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things which we have done, but that we receive a full 9 reward. Whosoever transgresseth, and abideth not in the doctrine of Christ, hath not God. He that abideth in the doctrine of Christ, hath both the Father and the 10 Son. If any one come unto you, and bring not this doctrine, receive him not into your house, nor greet him: 11 for he who greeteth him, is a partaker of his evil deeds. Having many things to write unto you, I would not write with paper and ink: for I hope to come unto you, 13 and speak face to face, that our* joy may be full. The children of thy elect sister salute thee.


• Or, your, MSS.






THE elder to the beloved Gaius, whom I love in truth. Beloved, I wish that thou mayest prosper in all things, 3 and be in health, even as thy soul prospereth: for I rejoiced greatly, when the brethren came and bare testimony of the truth which is in thee, according as thou 4 walkest in truth*. I have no greater joy than in these things, to hear that my children walk in truth*.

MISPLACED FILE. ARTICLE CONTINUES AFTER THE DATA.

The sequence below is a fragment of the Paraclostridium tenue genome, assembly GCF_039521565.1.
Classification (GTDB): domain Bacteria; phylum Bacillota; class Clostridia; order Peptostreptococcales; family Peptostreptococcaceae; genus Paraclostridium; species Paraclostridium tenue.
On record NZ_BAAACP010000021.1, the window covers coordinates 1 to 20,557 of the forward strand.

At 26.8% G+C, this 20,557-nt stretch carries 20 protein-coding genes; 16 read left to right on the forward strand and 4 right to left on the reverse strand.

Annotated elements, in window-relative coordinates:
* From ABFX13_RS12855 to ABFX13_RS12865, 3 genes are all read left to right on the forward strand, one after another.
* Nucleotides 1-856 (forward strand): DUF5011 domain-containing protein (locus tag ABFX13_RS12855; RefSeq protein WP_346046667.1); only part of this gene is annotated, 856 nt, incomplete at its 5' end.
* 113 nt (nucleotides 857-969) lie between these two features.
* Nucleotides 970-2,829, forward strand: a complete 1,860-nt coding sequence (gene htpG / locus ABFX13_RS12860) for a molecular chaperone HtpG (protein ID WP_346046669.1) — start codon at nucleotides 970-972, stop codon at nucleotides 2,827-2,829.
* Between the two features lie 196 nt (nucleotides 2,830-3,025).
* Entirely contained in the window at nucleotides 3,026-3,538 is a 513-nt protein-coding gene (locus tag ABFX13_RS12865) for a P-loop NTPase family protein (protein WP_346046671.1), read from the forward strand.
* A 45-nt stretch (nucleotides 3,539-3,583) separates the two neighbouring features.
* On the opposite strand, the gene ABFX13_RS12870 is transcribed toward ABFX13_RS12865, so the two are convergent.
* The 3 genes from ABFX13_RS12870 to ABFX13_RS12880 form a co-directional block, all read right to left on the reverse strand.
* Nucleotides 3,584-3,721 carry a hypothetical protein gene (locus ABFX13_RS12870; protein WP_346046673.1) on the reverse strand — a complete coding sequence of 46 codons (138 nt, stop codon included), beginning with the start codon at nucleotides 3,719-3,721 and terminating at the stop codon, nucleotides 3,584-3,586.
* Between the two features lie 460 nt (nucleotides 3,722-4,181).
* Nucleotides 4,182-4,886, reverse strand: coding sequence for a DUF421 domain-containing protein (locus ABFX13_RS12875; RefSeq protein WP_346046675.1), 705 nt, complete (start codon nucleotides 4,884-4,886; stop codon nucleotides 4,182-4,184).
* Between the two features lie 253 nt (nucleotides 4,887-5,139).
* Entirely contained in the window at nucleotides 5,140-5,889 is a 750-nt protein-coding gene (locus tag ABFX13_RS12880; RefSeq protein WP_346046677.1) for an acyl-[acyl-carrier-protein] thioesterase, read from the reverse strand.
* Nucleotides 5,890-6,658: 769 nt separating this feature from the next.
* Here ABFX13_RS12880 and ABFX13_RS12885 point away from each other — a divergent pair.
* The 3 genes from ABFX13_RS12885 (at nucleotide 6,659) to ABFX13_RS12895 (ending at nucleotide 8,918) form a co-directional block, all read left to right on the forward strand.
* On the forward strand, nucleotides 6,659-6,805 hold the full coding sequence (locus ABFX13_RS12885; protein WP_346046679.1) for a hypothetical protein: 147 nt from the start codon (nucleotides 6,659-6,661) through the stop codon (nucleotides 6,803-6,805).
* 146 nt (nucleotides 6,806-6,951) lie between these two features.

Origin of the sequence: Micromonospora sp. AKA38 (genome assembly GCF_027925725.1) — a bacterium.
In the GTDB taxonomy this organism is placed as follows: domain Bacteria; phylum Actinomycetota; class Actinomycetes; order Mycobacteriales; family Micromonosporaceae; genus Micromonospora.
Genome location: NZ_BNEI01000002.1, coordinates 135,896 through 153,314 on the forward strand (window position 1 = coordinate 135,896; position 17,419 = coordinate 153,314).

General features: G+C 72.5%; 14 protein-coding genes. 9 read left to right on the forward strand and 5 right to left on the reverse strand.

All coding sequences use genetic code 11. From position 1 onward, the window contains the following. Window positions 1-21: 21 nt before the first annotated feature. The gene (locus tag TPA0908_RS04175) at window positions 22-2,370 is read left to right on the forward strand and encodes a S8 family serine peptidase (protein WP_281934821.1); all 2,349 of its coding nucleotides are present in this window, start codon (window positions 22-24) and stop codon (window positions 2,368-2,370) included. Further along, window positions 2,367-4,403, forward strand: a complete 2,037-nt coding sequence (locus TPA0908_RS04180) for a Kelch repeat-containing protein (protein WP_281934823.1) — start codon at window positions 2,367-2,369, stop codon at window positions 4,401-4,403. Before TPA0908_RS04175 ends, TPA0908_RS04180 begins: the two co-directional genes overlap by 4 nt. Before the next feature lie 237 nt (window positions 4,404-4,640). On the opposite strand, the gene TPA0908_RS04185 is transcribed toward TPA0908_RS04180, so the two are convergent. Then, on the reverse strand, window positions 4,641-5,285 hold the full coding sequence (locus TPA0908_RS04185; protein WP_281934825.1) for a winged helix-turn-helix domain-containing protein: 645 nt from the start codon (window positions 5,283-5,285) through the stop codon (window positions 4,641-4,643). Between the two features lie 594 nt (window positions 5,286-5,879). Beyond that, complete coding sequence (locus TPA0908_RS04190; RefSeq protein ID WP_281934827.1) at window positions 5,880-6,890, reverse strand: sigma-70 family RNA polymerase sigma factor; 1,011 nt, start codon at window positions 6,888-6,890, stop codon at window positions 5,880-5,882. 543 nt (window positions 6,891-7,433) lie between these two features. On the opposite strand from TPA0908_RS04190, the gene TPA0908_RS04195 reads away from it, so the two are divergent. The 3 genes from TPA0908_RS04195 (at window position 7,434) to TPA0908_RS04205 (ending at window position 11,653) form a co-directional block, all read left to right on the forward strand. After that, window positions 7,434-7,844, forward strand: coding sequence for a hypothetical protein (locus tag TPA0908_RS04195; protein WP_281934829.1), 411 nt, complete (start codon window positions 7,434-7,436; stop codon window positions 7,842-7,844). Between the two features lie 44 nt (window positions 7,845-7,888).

Beloved, thou doest faithfully, whatsoever thou doest 6 to the brethren and to strangers; who have borne testimony of thy love before the church: whom if thou conduct on their journey in a manner worthy of God, thou 7 wilt do well; fort they went forth for the name of God, 8 taking nothing from the gentiles. We ought therefore to receive such; that we may be fellow-labourers for the truth.

9 I would have written to the church: but Diotrephes, who loveth to have the pre-eminence among them, re10 ceiveth us not. Wherefore, if I come, I will call to remembrance his deeds which he doeth, tattling against us with evil words: and, not content herewith, he receiveth not the brethren himself, and forbiddeth those that would, 11 and casteth them out of the church. Beloved, imitate not that which is evil, but that which is good. He that